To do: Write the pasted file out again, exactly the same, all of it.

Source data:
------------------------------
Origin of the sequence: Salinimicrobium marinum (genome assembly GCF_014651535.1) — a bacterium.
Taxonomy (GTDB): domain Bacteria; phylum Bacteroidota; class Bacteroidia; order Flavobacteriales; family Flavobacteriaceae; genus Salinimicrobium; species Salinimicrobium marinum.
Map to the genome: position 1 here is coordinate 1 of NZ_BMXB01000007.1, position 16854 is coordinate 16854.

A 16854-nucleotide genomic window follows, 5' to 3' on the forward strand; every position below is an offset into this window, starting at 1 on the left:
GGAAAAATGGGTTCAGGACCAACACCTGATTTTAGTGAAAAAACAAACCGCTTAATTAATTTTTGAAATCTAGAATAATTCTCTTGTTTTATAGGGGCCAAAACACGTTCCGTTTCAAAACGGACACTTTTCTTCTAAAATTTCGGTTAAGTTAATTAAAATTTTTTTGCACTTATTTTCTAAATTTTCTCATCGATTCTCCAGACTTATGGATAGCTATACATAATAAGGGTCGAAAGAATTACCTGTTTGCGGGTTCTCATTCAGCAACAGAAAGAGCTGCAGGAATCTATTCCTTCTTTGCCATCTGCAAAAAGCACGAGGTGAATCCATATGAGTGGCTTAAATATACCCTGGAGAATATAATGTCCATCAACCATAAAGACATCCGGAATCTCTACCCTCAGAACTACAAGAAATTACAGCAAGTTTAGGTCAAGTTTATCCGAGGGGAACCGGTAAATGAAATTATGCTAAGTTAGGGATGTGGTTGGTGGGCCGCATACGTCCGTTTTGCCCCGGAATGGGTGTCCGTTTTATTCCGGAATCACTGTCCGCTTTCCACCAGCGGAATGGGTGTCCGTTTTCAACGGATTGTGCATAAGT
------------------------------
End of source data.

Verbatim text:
Origin of the sequence: Salinimicrobium marinum (genome assembly GCF_014651535.1) — a bacterium.
Taxonomy (GTDB): domain Bacteria; phylum Bacteroidota; class Bacteroidia; order Flavobacteriales; family Flavobacteriaceae; genus Salinimicrobium; species Salinimicrobium marinum.
Map to the genome: position 1 here is coordinate 1 of NZ_BMXB01000007.1, position 16854 is coordinate 16854.

A 16854-nucleotide genomic window follows, 5' to 3' on the forward strand; every position below is an offset into this window, starting at 1 on the left:
GGAAAAATGGGTTCAGGACCAACACCTGATTTTAGTGAAAAAACAAACCGCTTAATTAATTTTTGAAATCTAGAATAATTCTCTTGTTTTATAGGGGCCAAAACACGTTCCGTTTCAAAACGGACACTTTTCTTCTAAAATTTCGGTTAAGTTAATTAAAATTTTTTTGCACTTATTTTCTAAATTTTCTCATCGATTCTCCAGACTTATGGATAGCTATACATAATAAGGGTCGAAAGAATTACCTGTTTGCGGGTTCTCATTCAGCAACAGAAAGAGCTGCAGGAATCTATTCCTTCTTTGCCATCTGCAAAAAGCACGAGGTGAATCCATATGAGTGGCTTAAATATACCCTGGAGAATATAATGTCCATCAACCATAAAGACATCCGGAATCTCTACCCTCAGAACTACAAGAAATTACAGCAAGTTTAGGTCAAGTTTATCCGAGGGGAACCGGTAAATGAAATTATGCTAAGTTAGGGATGTGGTTGGTGGGCCGCATACGTCCGTTTTGCCCCGGAATGGGTGTCCGTTTTATTCCGGAATCACTGTCCGCTTTCCACCAGCGGAATGGGTGTCCGTTTTCAACGGATTGTGCATAAGT